Hagbah is the lifting of the Torah scroll and displaying it to the congregation On simchat Torah, when we celebrate finishing and beginning the Torah we also have the most difficult Hagbah. The Torah is a scroll and therefore when it is finished or started all the weight is on one side.

Hakadosh Baruch Hu
The Holy One Blessed Be He

Literally "View." Typically Judaism's philosophical viewpoint on any particular topic.

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Abbreviation for "Im Yirtze Hashem"

Im Yirtze Hashem
G-d willing. Literally if God will want

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Stuffed intestine. Usually the stuffing is made of flour, onions, garlic and chicken fat. Today edible plastic is used instead of intestiness. It is usually cooked in the cholent.

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Specifically a palm branch, but also used to refer to all four species used on Sukkos: palm branch, myrtle branch, willows and citron.

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Maggid of Mezritch
Reb Dov Ber of Mezritch; main disciple of the Ba'al Shem Tov and leader of the Chassidic movement after him; also a disciple of the Pnei Yehoshua; born 1704; died 19 Kislev, 1772; mentor of the whole next generation of Chassidic Rebbes.

Candelabra that is lit by Jews on Chanuka, in celebration of the Maccabean victory over the Greeks.

A pool of water conforming to certain dimensions and specifications, used to legal and spiritual purposes. Also called a "ritularium."


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Nachum Ish Gamzu
Tana who was known for always accepting whatever tradgedies and troubles that befell him as for the good, and saying, "Gom Zu L'Tovah (This is also for the good)." A teacher of Rabbi Akiva.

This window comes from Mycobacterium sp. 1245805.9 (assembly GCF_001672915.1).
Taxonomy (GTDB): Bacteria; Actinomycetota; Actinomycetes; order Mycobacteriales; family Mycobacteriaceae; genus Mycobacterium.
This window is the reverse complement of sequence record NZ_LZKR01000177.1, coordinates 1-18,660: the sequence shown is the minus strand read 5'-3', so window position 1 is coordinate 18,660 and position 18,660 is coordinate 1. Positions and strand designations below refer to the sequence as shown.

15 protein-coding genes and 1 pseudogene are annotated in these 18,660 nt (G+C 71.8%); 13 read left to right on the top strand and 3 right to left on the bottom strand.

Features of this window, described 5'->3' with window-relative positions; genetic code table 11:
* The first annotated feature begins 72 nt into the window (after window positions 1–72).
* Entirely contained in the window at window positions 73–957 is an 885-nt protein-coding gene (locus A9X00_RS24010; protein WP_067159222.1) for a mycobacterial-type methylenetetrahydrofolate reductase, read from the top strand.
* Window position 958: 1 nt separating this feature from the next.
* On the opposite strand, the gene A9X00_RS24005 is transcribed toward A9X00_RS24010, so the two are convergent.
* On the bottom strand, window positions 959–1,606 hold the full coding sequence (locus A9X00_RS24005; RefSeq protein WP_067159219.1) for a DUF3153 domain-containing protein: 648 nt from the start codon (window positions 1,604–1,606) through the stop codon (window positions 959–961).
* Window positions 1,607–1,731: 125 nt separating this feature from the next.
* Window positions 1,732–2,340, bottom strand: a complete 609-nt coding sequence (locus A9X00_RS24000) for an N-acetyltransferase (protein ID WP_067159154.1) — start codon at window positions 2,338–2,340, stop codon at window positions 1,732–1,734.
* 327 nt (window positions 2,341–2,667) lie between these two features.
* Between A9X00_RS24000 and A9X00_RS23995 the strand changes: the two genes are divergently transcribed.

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Jewish legal ruling.

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Hebrew for Grandmother

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Black square leather boxes containing parchments with sections of the Torah (shma etc.). Jewish men are obligated to wear them the forehead and arm during prayers every morning. (Of course if one sees the sunrise 45 times a day, this may create problems.)

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Vilna Gaon
One of the most prominent figures in the Torah world of recent centuries, his erudition covering (in addition to the natural sciences and mathematics) the entire field of Torah scholarship, on which he wrote some 70 works. Despite his extrume seclusion - his ascetic assiduity has become proverbial - he exerted a powerful inluence on Jewish affairs. Since his time, the Yiddish term Litvak ("Lithuanian") has come to stand for a scholarly and hard-core misnaged expousing the closely definable world-view whose prime ideologist and ideal personality is the Gaon.

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Yotzer Ha'Adam
Hebrew for "Creator of Man." When not being used by aliens, it is the 2nd of the 7 blessings that are recited at the end of a wedding feast (see the Complete ArtScroll Siddur P.206)

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Zushia, Rabbi Meshullam
Rebbe in Hanipoli.; disciple of the Maggid of Mezritch; brother of Reb Elimelech; Died 1800, 2 Sh'vat.